Orchestral manoeuvres at Galvone N.S.

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FEW school children have written songs to be played by a professional orchestra but Galvone National School has honoured Limerick with such a concert performance.

Sing Out Galvone is a pilot initiative that was so successful that its sponsor, Irish Chamber Orchestra, wants to roll it out to other city schools and ultimately, nationwide.

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Kathleen Turner, education officer with the ICO’s Outreach programme, co-ordinated four classes at the school to originate their own words and music. Wednesday December 3 saw the full 16-piece chamber orchestra platform these new works, sung by the 63 pupils participating to the school and attendant parents and friends under ICO’s encouraging chief executive, John Kelly.

“Fourth, Fifth and Sixth class pupils, four classes in all, were involved,” explains Kathleen. “I began working with each class for a couple of hours each week in September and really, every child chose to take part”.

They were well rewarded another way – ICO musician Oonagh Keogh secured the arrival of the Heineken Cup as the trophy symbol on  the day of Sing Out Galvone’s concert. Married to Eddie Daly, youth development worker with the Munster team, Eddie snatched the might cup to pass it around the young enthusiasts for their songwriting efforts.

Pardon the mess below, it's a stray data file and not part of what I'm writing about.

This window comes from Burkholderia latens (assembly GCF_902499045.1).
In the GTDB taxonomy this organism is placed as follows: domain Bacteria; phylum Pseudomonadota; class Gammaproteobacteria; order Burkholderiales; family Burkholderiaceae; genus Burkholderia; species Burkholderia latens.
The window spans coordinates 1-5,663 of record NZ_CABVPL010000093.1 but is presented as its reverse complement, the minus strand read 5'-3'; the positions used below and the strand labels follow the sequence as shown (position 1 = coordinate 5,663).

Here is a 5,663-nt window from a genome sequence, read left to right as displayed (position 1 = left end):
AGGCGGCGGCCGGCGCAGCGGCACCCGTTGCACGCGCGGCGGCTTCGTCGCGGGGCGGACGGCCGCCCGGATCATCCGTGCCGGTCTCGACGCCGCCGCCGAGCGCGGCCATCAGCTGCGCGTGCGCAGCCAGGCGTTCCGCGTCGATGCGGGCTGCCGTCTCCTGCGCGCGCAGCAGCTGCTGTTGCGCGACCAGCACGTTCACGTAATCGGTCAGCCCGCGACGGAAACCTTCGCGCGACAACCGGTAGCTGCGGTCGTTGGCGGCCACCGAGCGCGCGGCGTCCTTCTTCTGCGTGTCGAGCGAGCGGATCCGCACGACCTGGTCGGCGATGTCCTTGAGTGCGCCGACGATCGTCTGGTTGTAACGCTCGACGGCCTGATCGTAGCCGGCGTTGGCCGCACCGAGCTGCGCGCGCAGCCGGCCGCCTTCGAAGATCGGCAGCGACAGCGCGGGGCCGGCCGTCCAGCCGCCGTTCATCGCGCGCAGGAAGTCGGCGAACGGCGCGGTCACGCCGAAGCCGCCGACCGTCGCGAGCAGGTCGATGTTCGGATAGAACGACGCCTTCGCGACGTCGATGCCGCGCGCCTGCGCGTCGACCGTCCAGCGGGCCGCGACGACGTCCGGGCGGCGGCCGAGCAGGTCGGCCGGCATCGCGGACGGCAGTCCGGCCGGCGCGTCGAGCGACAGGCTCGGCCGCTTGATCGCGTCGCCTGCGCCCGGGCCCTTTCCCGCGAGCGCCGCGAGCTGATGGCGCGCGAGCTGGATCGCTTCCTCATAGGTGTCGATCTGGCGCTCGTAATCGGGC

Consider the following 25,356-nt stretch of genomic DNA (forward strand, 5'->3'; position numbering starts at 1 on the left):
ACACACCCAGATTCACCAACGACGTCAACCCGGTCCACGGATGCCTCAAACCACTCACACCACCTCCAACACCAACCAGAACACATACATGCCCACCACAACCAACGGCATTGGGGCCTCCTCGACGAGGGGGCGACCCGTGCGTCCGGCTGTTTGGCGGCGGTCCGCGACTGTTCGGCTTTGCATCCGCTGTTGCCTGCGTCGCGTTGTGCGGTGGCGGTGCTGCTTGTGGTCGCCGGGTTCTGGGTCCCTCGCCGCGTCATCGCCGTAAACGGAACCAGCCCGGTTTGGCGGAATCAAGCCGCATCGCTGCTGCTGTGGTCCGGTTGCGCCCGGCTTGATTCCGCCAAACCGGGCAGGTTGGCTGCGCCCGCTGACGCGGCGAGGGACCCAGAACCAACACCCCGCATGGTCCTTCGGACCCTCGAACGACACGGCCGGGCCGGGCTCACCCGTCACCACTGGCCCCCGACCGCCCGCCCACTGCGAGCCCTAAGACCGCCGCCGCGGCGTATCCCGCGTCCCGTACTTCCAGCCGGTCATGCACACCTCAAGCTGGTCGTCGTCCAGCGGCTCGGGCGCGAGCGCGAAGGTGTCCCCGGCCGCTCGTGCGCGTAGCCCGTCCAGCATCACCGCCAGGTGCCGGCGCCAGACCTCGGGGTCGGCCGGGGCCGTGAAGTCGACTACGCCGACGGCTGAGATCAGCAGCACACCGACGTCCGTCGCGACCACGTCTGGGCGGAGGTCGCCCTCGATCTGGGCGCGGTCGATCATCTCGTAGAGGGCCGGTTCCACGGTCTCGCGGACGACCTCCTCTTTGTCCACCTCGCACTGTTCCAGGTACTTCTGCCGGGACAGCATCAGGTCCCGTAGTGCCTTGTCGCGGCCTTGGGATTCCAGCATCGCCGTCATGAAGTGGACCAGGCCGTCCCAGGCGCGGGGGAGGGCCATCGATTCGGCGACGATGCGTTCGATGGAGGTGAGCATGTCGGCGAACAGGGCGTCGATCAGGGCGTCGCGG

Kathleen Turner fostered this fledgling music culture on singing first, and progressing to songwriting, each class had one song to compose. 10 weeks later, Galvone N. S. pupils had created a Christmas song, a school hymn,  school anthem and sports song “and each class learned the others’ songs so that all pupils were able to sing all songs for the concert,” continues Kathleen.

Herself an experienced songwriter (younger sister to Juliet Turner) and choral director, she encouraged the 9 to 12 year old songwriters to use images to picture their ideas, then sifting through all of these to match with verses out which came choruses.

“Then I would ask them to tell me what melody they wanted, fast, slow, faster and come in the next day with melodies and ask them what they liked and what could work”.

Used to working with choirs and choral music, each class was able to perfect a song to its liking and the ICO’s Boris Hunka created them musical arrangements for the orchestra.

Sing Out Galvone was a big sensation in the school’s Assembly Hall and conducted by Ger Keenan, “it was lovely for the children to hear their own songs performed by the orchestra and it was a great experience for the orchestra too”.

So much so that it is the ICO’s intention to pool this Outreach initiative in music and songwriting to other schools in regeneration areas and “this pilot programme has shown how successful it could be on a national scale”.